If the framers of these services had wanted to show the presbyterium and episcopate were basically equivalent, and differing only nominally, they would have used identical or near identical forms. Instead, they use two dissimilar parts of the New Testament: one traditionally associated with a power of priesthood, the other with one of the earliest consecrations to the episcopate. It may be objected that we have not addressed the main objection in A. From [the prayers of the Anglican Ordinal have] been deliberately removed whatever sets forth the dignity and office of the priesthood in the Catholic rite.

That form consequently cannot be considered apt or sufficient for the Sacrament which omits what it ought essentially to signify Paragraph The unbiblical imbalance of the first statement is confirmed even in recent studies by Roman Catholic theologians. The role of the presbyter or Apostle in offering a Eucharistic sacrifice for Christians is not emphasised in the New Testament, and, in fact, is not explicitly mentioned at all this does not mean the concept is wrong or lacking implicitly as well, of course.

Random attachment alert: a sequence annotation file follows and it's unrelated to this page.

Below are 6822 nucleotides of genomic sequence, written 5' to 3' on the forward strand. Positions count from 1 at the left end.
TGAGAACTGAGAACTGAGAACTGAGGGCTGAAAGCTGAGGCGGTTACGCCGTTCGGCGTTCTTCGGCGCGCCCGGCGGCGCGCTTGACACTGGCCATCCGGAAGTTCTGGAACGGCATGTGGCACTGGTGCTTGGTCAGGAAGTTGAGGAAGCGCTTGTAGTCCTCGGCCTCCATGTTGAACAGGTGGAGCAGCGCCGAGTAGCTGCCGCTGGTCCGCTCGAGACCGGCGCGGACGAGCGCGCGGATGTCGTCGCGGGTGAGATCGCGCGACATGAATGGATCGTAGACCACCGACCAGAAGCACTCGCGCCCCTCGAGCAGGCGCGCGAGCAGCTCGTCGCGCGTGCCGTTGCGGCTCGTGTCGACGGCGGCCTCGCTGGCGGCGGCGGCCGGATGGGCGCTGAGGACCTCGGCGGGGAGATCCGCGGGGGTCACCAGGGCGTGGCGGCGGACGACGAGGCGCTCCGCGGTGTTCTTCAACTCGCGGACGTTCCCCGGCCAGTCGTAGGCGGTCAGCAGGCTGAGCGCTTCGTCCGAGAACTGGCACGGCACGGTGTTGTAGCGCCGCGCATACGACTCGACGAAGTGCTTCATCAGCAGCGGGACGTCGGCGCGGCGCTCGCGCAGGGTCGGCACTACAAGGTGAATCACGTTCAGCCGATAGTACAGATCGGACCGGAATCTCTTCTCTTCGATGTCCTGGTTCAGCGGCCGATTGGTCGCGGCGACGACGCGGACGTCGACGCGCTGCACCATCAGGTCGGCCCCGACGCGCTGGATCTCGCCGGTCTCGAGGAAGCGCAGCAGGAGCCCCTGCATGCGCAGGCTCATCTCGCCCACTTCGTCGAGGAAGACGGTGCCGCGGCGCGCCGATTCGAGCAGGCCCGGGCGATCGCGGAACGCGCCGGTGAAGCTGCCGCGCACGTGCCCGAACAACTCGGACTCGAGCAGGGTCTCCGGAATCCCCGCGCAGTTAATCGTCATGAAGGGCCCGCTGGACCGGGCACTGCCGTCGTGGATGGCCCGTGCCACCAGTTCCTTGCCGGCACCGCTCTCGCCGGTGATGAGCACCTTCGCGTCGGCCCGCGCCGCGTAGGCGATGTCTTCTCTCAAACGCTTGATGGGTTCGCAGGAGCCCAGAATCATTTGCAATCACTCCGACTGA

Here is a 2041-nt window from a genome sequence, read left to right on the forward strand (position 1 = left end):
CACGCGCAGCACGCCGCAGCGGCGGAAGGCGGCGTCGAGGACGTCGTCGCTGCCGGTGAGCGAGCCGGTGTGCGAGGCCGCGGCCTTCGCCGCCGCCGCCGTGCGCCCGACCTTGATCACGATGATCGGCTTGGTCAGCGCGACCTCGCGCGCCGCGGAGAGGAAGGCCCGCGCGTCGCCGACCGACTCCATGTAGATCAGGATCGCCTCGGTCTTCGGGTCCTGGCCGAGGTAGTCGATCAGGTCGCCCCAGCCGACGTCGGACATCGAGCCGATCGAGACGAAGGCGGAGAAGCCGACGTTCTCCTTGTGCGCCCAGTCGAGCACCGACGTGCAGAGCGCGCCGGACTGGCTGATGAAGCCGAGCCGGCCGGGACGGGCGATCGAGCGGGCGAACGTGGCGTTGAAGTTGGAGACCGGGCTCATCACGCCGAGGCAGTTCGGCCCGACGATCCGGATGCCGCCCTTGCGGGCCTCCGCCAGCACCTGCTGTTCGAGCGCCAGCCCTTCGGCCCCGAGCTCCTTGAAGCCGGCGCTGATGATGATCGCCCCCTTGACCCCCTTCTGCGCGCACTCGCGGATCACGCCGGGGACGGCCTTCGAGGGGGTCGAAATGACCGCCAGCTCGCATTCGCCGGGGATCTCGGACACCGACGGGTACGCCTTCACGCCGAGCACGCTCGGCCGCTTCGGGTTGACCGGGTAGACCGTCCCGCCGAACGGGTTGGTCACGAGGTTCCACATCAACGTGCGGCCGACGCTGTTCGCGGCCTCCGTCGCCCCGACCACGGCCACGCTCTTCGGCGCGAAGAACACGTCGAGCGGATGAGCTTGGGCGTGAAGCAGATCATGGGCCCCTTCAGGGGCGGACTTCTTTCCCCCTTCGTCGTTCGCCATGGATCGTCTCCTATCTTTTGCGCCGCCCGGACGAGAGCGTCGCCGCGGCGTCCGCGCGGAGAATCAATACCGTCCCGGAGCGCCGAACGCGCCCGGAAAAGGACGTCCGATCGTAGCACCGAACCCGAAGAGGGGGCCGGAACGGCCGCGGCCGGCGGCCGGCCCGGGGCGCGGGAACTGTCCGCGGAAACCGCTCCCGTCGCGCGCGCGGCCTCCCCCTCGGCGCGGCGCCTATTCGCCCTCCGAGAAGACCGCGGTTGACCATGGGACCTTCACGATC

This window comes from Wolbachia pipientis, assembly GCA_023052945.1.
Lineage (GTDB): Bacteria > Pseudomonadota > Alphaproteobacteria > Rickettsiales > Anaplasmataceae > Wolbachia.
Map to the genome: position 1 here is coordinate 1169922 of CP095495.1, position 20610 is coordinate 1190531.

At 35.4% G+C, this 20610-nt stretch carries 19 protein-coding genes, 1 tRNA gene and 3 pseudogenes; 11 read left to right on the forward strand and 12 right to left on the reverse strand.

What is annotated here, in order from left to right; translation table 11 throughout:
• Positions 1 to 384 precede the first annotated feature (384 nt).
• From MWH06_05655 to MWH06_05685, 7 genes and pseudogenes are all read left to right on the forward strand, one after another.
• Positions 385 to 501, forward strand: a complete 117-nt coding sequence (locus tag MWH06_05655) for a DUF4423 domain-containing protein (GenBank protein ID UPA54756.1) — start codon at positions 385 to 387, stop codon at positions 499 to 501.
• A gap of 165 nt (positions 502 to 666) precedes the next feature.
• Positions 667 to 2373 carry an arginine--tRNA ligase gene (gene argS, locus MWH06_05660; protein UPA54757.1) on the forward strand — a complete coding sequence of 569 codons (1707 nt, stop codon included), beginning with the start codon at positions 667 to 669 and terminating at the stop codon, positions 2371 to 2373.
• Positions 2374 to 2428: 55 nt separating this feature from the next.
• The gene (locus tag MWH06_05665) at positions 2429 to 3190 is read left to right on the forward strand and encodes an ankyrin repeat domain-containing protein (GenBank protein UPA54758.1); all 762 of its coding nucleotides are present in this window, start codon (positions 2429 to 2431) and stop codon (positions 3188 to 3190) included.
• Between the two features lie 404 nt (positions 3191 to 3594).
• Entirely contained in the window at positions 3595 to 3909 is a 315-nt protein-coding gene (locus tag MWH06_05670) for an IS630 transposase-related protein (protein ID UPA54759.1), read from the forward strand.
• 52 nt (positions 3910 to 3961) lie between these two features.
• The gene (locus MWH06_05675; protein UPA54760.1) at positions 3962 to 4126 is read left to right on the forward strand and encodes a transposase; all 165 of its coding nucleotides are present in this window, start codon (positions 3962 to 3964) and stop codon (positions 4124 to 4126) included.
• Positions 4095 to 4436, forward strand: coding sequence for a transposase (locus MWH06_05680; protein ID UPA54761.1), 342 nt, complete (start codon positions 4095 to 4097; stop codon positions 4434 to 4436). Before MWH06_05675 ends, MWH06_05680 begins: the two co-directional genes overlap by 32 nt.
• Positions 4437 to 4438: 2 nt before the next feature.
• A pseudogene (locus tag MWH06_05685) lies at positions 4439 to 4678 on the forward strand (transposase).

If there is a theological error in A. The essence of the priesthood or presbyterate, that is, the unifying principle from which all other aspects of ministry proceed, is pastoral authority.

The shepherd leads and tends the flock, guiding and disciplining. But he also feeds it with Word and Sacrament. He is willing to lay down his life for the sheep sacrificially, and symbolises the Great Shepherd in this role.

Yet, it can hardly be denied, in the New Testament he is primarily a leader and teacher. The Eucharistic presidency, where he acts in persona Christi, derives from this. The second quote falsifies itself by the use of the sweeping generalisation highlighted in bold. The second quote is therefore another error in fact rather than theology.